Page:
One such study was conducted by University of Michigan researcher Scott Page, who proved that diverse groups were better, more creative problem solvers than homogenous groups.
Companies also need to adapt to changing demographics if they want to succeed, said Barry.
“By 2050, we will be a minority-majority country,” said Barry. “White folks will be less than 50 percent of the country. If that is a fact, and 50 percent of those non-white folks are women, how can you afford to miss out on them?”
2. Use accountability tools
Companies that made the list use strict metrics and accountability tools, according to Barry. Without them, a company won’t get anywhere with diversity and inclusion.
“I ask companies to share metrics, to set goals, and to meet those goals each quarter,” Barry said. “How many quarters can you miss a goal if it’s about revenue or the bottom line? After 2-3 quarters, you'd be gone. Why is it that for diversity we accept every excuse? Let’s be just as strict with diversity and inclusion.”
3. Be a formal and informal ally
Formal company-wide programs are important, such as sponsorship, mentorship, leadership acceleration programs, diversity referral programs, benefits for women and more. Initiatives like these are important for minority women, who are often isolated in groups of ones and twos in departments, according to Barry.
However, informal initiatives are just as crucial, according to Billings-Harris. Closed-door meetings are where all the important decisions are made.
“Here’s a scenario. A few guys are looking at resumes, and one says, ‘Yolanda would be wonderful for this position, but she’s planning a family she has three kids.’ They’re just a bunch of guys trying to make a good decision based on their own unconscious biases - maybe they wouldn’t want their own wives having this type of a job. What they need is to have someone in the room calling out: ‘Hey, let’s talk to Yolanda.’”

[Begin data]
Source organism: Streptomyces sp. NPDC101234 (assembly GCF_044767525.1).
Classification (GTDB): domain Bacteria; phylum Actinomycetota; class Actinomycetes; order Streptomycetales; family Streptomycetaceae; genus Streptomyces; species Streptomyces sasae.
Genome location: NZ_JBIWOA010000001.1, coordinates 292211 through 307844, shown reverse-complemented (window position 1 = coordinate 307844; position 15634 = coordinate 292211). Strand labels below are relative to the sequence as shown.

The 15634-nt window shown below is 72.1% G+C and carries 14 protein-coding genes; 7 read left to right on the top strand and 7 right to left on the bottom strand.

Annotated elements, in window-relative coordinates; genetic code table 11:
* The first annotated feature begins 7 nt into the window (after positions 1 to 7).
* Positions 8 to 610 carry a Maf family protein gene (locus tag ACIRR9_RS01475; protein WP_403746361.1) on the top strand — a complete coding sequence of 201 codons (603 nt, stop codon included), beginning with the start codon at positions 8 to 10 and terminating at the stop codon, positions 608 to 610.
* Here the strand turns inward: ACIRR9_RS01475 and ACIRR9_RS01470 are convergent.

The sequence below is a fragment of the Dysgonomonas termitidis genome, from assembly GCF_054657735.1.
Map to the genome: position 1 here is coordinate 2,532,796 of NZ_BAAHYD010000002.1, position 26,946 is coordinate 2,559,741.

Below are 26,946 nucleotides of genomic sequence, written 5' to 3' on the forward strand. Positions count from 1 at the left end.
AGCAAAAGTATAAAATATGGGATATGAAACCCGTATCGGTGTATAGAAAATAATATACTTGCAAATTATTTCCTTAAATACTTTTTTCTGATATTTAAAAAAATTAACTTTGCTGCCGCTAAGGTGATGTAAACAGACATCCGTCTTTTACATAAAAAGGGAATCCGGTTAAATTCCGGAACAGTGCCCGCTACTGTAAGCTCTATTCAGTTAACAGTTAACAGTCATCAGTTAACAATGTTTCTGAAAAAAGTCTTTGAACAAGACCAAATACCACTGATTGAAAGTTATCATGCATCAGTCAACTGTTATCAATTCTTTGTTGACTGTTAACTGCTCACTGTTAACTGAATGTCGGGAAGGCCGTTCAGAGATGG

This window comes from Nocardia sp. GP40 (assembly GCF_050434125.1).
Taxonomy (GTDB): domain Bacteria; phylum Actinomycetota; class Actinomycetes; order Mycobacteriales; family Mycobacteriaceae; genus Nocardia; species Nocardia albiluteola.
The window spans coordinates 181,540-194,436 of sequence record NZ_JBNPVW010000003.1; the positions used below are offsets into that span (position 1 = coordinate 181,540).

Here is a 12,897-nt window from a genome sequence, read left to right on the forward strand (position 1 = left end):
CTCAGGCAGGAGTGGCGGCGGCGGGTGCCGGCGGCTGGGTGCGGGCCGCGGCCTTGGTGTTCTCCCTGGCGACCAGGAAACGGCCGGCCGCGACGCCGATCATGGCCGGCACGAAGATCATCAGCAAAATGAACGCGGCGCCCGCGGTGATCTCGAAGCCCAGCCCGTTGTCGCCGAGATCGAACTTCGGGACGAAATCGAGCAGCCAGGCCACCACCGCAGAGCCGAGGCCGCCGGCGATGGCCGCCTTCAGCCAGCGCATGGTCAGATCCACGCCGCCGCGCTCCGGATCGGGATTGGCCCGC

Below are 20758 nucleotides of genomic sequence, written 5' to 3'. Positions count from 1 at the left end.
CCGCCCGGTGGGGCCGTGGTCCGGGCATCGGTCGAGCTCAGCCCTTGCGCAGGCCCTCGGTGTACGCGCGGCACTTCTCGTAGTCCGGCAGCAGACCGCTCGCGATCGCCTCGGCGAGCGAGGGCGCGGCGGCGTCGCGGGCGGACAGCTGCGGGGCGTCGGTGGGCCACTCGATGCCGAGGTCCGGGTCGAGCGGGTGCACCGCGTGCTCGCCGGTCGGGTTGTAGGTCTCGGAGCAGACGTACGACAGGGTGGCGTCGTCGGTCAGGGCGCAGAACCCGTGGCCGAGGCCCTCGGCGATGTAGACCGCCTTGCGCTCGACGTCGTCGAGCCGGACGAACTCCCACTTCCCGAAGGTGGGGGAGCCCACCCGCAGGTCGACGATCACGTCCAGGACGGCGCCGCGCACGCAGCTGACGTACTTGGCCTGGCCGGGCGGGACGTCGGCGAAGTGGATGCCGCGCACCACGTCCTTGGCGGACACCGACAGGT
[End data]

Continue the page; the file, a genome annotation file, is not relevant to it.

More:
4. Check your language
It’s important to use language that appeals to diverse subsets. “Are you willing to travel?” is a frequent question used on job applications, for example. According to Billings-Harris, women of childbearing years will largely say “no” to this question, thereby disqualifying them for the job. However, a larger diversity of women will apply by simply reframing the question: “Are you willing to travel at some point in your career?”
5. Make reporting accessible
According to the U.S. Equal Employment Opportunity Commission, reported retaliation incidents have climbed up by about 17 percent. Fear of retaliation is a huge problem when it comes to reporting bias and discrimination issues, according to Billings-Harris. Encouraging more allies would help safeguard victims against retaliation, she said.
Other companies are taking innovative approaches. Intel, for example, launched a “Warm Line” where employees can call and report incidents without the consequences of an HR meeting. According to Barry, 20,000 calls were made to the Warm Line and 90 percent of them were reconciled.
“If you’re willing to hear the voice of your employee, your employee is going to tell you what they need,” Barry said. “All you have to do is ask.”